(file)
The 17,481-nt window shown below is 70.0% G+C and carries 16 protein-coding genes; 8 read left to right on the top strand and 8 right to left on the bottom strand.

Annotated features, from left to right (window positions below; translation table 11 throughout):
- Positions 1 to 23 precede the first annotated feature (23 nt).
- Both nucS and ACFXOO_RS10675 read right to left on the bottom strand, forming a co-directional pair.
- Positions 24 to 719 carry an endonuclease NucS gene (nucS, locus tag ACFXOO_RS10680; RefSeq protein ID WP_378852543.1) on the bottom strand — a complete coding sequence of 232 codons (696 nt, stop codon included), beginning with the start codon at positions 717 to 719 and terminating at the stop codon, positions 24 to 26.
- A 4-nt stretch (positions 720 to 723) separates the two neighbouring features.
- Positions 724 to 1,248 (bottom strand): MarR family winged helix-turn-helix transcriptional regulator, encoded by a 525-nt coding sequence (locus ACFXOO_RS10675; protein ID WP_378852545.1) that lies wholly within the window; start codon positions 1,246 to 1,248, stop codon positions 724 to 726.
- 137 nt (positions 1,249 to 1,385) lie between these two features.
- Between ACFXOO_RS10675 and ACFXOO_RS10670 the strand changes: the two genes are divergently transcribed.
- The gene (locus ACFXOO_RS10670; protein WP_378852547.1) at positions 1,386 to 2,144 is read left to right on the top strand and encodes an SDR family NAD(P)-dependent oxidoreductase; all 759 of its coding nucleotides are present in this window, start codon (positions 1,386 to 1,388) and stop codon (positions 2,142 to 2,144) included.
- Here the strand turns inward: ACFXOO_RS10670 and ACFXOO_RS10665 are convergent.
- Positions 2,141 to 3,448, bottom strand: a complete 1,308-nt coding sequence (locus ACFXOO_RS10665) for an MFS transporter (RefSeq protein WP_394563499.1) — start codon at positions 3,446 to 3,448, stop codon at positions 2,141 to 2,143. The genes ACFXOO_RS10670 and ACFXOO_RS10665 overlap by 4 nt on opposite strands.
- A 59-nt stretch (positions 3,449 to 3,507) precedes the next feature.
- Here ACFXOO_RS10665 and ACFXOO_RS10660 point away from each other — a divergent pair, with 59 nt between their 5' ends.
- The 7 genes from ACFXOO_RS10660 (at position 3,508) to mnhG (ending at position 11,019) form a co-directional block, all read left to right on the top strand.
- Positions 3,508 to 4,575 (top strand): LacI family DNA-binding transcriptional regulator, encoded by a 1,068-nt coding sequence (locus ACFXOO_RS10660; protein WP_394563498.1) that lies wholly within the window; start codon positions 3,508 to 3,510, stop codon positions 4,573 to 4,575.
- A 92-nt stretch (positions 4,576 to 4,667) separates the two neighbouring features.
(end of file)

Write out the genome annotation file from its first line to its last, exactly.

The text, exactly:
The 17,481-nt window shown below is 70.0% G+C and carries 16 protein-coding genes; 8 read left to right on the top strand and 8 right to left on the bottom strand.

Annotated features, from left to right (window positions below; translation table 11 throughout):
- Positions 1 to 23 precede the first annotated feature (23 nt).
- Both nucS and ACFXOO_RS10675 read right to left on the bottom strand, forming a co-directional pair.
- Positions 24 to 719 carry an endonuclease NucS gene (nucS, locus tag ACFXOO_RS10680; RefSeq protein ID WP_378852543.1) on the bottom strand — a complete coding sequence of 232 codons (696 nt, stop codon included), beginning with the start codon at positions 717 to 719 and terminating at the stop codon, positions 24 to 26.
- A 4-nt stretch (positions 720 to 723) separates the two neighbouring features.
- Positions 724 to 1,248 (bottom strand): MarR family winged helix-turn-helix transcriptional regulator, encoded by a 525-nt coding sequence (locus ACFXOO_RS10675; protein ID WP_378852545.1) that lies wholly within the window; start codon positions 1,246 to 1,248, stop codon positions 724 to 726.
- 137 nt (positions 1,249 to 1,385) lie between these two features.
- Between ACFXOO_RS10675 and ACFXOO_RS10670 the strand changes: the two genes are divergently transcribed.
- The gene (locus ACFXOO_RS10670; protein WP_378852547.1) at positions 1,386 to 2,144 is read left to right on the top strand and encodes an SDR family NAD(P)-dependent oxidoreductase; all 759 of its coding nucleotides are present in this window, start codon (positions 1,386 to 1,388) and stop codon (positions 2,142 to 2,144) included.
- Here the strand turns inward: ACFXOO_RS10670 and ACFXOO_RS10665 are convergent.
- Positions 2,141 to 3,448, bottom strand: a complete 1,308-nt coding sequence (locus ACFXOO_RS10665) for an MFS transporter (RefSeq protein WP_394563499.1) — start codon at positions 3,446 to 3,448, stop codon at positions 2,141 to 2,143. The genes ACFXOO_RS10670 and ACFXOO_RS10665 overlap by 4 nt on opposite strands.
- A 59-nt stretch (positions 3,449 to 3,507) precedes the next feature.
- Here ACFXOO_RS10665 and ACFXOO_RS10660 point away from each other — a divergent pair, with 59 nt between their 5' ends.
- The 7 genes from ACFXOO_RS10660 (at position 3,508) to mnhG (ending at position 11,019) form a co-directional block, all read left to right on the top strand.
- Positions 3,508 to 4,575 (top strand): LacI family DNA-binding transcriptional regulator, encoded by a 1,068-nt coding sequence (locus ACFXOO_RS10660; protein WP_394563498.1) that lies wholly within the window; start codon positions 3,508 to 3,510, stop codon positions 4,573 to 4,575.
- A 92-nt stretch (positions 4,576 to 4,667) separates the two neighbouring features.